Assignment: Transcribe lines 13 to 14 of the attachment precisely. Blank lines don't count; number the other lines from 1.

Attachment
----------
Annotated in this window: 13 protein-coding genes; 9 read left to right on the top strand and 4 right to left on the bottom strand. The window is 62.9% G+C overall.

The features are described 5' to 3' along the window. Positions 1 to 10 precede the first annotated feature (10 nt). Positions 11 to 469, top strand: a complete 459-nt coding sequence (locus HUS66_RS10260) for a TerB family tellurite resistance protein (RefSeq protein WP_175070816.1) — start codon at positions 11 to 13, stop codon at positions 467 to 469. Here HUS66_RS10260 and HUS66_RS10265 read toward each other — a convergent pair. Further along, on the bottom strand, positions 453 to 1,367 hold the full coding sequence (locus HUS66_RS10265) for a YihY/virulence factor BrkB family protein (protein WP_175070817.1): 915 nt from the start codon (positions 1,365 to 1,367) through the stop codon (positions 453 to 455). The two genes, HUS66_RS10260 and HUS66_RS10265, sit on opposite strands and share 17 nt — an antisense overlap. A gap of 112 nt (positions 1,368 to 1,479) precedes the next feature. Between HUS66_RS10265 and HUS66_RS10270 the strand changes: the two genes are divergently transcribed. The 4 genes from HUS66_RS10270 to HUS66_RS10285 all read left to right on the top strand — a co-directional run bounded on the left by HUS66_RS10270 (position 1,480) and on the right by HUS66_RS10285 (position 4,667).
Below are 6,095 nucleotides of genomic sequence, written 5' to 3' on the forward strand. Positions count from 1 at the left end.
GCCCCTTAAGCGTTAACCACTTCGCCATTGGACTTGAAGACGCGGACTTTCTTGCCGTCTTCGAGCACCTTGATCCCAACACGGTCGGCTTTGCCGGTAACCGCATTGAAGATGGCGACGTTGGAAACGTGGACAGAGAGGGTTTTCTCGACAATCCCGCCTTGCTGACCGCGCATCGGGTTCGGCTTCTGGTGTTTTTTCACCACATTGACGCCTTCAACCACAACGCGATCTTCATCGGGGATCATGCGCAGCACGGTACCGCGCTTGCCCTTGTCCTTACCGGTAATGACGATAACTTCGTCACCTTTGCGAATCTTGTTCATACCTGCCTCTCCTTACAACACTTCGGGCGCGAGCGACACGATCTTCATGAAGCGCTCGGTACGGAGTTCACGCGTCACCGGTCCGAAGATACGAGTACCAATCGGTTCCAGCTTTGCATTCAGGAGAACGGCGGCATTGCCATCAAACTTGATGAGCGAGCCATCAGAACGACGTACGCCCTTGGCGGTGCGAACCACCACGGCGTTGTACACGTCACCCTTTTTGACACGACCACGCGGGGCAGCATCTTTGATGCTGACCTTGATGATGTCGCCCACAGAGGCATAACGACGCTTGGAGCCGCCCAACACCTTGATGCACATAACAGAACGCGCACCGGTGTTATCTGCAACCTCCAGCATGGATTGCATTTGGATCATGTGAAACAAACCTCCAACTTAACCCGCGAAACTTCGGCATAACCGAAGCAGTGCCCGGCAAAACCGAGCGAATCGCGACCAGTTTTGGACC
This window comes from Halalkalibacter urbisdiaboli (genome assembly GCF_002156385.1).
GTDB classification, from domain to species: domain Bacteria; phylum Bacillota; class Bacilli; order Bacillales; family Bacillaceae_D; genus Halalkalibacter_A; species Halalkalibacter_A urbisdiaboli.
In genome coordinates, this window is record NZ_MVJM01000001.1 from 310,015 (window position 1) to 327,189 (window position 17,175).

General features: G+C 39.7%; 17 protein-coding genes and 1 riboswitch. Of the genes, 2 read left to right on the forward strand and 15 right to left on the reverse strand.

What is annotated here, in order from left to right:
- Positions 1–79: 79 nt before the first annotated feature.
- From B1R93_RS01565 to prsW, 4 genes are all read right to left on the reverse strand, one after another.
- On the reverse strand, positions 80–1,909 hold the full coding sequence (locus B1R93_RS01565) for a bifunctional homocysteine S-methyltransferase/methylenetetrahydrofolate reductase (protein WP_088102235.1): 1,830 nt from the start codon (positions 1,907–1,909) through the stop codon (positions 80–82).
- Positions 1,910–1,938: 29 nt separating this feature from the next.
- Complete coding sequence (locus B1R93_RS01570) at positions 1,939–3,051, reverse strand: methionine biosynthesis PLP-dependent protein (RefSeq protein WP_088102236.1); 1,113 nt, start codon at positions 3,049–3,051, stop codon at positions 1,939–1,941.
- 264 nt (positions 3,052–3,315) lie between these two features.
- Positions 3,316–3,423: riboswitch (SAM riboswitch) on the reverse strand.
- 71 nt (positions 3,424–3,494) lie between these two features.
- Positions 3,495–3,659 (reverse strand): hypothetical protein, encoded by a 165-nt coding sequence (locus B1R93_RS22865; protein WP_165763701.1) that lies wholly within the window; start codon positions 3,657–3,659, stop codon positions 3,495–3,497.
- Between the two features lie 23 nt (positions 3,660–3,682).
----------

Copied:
- Positions 1,910–1,938: 29 nt separating this feature from the next.
- Complete coding sequence (locus B1R93_RS01570) at positions 1,939–3,051, reverse strand: methionine biosynthesis PLP-dependent protein (RefSeq protein WP_088102236.1); 1,113 nt, start codon at positions 3,049–3,051, stop codon at positions 1,939–1,941.